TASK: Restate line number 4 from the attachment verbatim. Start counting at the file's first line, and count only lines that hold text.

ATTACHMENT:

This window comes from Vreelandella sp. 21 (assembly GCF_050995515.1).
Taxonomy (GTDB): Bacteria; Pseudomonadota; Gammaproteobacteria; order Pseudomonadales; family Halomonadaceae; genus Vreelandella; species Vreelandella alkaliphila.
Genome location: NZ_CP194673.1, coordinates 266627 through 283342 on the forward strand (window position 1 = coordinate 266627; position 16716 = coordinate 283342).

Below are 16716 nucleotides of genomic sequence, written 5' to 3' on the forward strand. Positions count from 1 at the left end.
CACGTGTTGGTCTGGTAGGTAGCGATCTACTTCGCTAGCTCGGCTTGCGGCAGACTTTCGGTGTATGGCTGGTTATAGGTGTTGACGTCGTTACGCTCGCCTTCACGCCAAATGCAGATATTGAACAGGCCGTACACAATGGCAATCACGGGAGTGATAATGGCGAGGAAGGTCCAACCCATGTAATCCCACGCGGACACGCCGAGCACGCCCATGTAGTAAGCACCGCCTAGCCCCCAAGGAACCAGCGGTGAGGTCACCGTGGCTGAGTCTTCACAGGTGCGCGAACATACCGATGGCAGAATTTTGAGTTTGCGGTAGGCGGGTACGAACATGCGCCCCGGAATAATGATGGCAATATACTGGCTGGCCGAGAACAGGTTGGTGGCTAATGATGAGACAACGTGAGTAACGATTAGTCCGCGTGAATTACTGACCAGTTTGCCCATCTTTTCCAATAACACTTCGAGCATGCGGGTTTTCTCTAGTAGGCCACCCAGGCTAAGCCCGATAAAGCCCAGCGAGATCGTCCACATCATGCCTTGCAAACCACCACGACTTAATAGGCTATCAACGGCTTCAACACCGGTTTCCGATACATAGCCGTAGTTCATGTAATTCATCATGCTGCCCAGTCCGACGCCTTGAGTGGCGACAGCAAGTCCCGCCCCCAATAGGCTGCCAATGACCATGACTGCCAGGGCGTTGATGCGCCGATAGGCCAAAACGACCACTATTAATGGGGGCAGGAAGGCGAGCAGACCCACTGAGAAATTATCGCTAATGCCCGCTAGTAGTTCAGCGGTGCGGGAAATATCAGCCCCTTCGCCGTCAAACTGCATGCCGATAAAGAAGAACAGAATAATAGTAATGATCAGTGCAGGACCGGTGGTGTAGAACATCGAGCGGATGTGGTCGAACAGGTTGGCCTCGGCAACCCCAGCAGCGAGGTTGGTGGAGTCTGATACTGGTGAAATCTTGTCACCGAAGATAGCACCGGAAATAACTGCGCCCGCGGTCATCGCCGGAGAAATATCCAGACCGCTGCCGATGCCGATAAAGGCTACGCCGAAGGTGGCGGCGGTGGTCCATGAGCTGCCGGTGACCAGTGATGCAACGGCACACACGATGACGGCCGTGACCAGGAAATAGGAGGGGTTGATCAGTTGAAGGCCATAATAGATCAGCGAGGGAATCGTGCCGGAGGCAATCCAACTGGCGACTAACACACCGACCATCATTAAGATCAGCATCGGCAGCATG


Below are 16716 nucleotides of genomic sequence, written 5' to 3' on the forward strand. Positions count from 1 at the left end.